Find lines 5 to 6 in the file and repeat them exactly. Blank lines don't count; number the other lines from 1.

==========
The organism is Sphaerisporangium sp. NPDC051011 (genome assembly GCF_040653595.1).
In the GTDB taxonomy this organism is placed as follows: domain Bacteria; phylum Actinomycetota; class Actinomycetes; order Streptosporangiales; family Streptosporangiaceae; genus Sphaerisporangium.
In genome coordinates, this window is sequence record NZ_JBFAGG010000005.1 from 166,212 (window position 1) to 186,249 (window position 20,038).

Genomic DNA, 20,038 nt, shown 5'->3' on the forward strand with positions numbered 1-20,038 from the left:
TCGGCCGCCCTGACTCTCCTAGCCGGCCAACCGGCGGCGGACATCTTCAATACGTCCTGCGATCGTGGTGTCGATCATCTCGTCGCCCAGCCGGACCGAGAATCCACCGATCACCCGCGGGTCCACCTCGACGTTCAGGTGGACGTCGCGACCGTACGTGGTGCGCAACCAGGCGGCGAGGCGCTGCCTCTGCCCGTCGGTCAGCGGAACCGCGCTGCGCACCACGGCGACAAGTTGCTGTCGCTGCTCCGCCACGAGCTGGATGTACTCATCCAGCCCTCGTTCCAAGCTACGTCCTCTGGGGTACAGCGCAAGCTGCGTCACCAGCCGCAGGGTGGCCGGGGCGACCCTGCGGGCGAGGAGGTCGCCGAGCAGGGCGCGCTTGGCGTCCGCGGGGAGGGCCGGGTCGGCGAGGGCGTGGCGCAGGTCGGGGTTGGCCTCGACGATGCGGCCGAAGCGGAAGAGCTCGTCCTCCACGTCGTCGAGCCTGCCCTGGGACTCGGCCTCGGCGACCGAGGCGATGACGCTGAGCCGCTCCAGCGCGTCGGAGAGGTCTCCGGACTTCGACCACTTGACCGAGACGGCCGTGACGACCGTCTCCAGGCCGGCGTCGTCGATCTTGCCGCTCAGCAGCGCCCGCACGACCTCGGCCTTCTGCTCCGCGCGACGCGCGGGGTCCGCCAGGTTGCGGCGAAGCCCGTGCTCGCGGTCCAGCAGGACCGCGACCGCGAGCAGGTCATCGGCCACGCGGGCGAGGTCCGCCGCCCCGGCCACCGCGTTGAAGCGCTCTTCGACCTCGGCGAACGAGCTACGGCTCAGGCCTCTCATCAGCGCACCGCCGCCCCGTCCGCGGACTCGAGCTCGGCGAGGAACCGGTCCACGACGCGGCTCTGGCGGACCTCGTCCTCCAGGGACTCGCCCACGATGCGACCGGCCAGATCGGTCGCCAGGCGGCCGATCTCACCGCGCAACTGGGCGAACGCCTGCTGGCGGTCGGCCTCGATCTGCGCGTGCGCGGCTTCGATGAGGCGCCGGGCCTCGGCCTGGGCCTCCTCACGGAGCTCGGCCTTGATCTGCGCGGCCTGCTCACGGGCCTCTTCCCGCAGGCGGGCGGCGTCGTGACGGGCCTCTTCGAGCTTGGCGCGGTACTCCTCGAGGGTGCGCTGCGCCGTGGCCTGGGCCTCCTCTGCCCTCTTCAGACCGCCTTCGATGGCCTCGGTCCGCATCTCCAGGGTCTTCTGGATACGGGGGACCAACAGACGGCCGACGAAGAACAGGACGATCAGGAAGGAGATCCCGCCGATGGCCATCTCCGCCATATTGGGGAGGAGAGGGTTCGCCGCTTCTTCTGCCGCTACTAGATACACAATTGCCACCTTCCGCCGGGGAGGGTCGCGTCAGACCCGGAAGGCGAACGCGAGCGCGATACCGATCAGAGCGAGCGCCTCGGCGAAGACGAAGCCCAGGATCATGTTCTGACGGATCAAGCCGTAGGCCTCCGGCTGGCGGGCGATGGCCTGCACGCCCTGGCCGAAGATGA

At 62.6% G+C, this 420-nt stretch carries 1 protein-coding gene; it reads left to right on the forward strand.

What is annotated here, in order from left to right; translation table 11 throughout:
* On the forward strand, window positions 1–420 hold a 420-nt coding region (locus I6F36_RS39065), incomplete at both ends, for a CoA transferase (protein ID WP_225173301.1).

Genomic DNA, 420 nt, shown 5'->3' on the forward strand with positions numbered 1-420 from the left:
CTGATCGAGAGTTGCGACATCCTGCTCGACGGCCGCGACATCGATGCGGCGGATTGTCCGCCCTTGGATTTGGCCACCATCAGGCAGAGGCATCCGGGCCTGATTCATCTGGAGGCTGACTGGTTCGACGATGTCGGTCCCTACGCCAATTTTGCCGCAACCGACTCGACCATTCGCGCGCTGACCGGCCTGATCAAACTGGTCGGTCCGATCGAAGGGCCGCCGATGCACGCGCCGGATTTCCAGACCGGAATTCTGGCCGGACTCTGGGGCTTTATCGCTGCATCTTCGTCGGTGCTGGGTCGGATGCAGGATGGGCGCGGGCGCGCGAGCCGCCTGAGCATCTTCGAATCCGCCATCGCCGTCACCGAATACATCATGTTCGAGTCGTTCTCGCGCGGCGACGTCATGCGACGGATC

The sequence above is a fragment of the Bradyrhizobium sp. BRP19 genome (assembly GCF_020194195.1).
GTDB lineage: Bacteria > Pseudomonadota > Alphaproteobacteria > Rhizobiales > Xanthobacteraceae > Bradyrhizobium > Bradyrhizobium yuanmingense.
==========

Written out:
TCGGCCGCCCTGACTCTCCTAGCCGGCCAACCGGCGGCGGACATCTTCAATACGTCCTGCGATCGTGGTGTCGATCATCTCGTCGCCCAGCCGGACCGAGAATCCACCGATCACCCGCGGGTCCACCTCGACGTTCAGGTGGACGTCGCGACCGTACGTGGTGCGCAACCAGGCGGCGAGGCGCTGCCTCTGCCCGTCGGTCAGCGGAACCGCGCTGCGCACCACGGCGACAAGTTGCTGTCGCTGCTCCGCCACGAGCTGGATGTACTCATCCAGCCCTCGTTCCAAGCTACGTCCTCTGGGGTACAGCGCAAGCTGCGTCACCAGCCGCAGGGTGGCCGGGGCGACCCTGCGGGCGAGGAGGTCGCCGAGCAGGGCGCGCTTGGCGTCCGCGGGGAGGGCCGGGTCGGCGAGGGCGTGGCGCAGGTCGGGGTTGGCCTCGACGATGCGGCCGAAGCGGAAGAGCTCGTCCTCCACGTCGTCGAGCCTGCCCTGGGACTCGGCCTCGGCGACCGAGGCGATGACGCTGAGCCGCTCCAGCGCGTCGGAGAGGTCTCCGGACTTCGACCACTTGACCGAGACGGCCGTGACGACCGTCTCCAGGCCGGCGTCGTCGATCTTGCCGCTCAGCAGCGCCCGCACGACCTCGGCCTTCTGCTCCGCGCGACGCGCGGGGTCCGCCAGGTTGCGGCGAAGCCCGTGCTCGCGGTCCAGCAGGACCGCGACCGCGAGCAGGTCATCGGCCACGCGGGCGAGGTCCGCCGCCCCGGCCACCGCGTTGAAGCGCTCTTCGACCTCGGCGAACGAGCTACGGCTCAGGCCTCTCATCAGCGCACCGCCGCCCCGTCCGCGGACTCGAGCTCGGCGAGGAACCGGTCCACGACGCGGCTCTGGCGGACCTCGTCCTCCAGGGACTCGCCCACGATGCGACCGGCCAGATCGGTCGCCAGGCGGCCGATCTCACCGCGCAACTGGGCGAACGCCTGCTGGCGGTCGGCCTCGATCTGCGCGTGCGCGGCTTCGATGAGGCGCCGGGCCTCGGCCTGGGCCTCCTCACGGAGCTCGGCCTTGATCTGCGCGGCCTGCTCACGGGCCTCTTCCCGCAGGCGGGCGGCGTCGTGACGGGCCTCTTCGAGCTTGGCGCGGTACTCCTCGAGGGTGCGCTGCGCCGTGGCCTGGGCCTCCTCTGCCCTCTTCAGACCGCCTTCGATGGCCTCGGTCCGCATCTCCAGGGTCTTCTGGATACGGGGGACCAACAGACGGCCGACGAAGAACAGGACGATCAGGAAGGAGATCCCGCCGATGGCCATCTCCGCCATATTGGGGAGGAGAGGGTTCGCCGCTTCTTCTGCCGCTACTAGATACACAATTGCCACCTTCCGCCGGGGAGGGTCGCGTCAGACCCGGAAGGCGAACGCGAGCGCGATACCGATCAGAGCGAGCGCCTCGGCGAAGACGAAGCCCAGGATCATGTTCTGACGGATCAAGCCGTAGGCCTCCGGCTGGCGGGCGATGGCCTGCACGCCCTGGCCGAAGATGA

At 62.6% G+C, this 420-nt stretch carries 1 protein-coding gene; it reads left to right on the forward strand.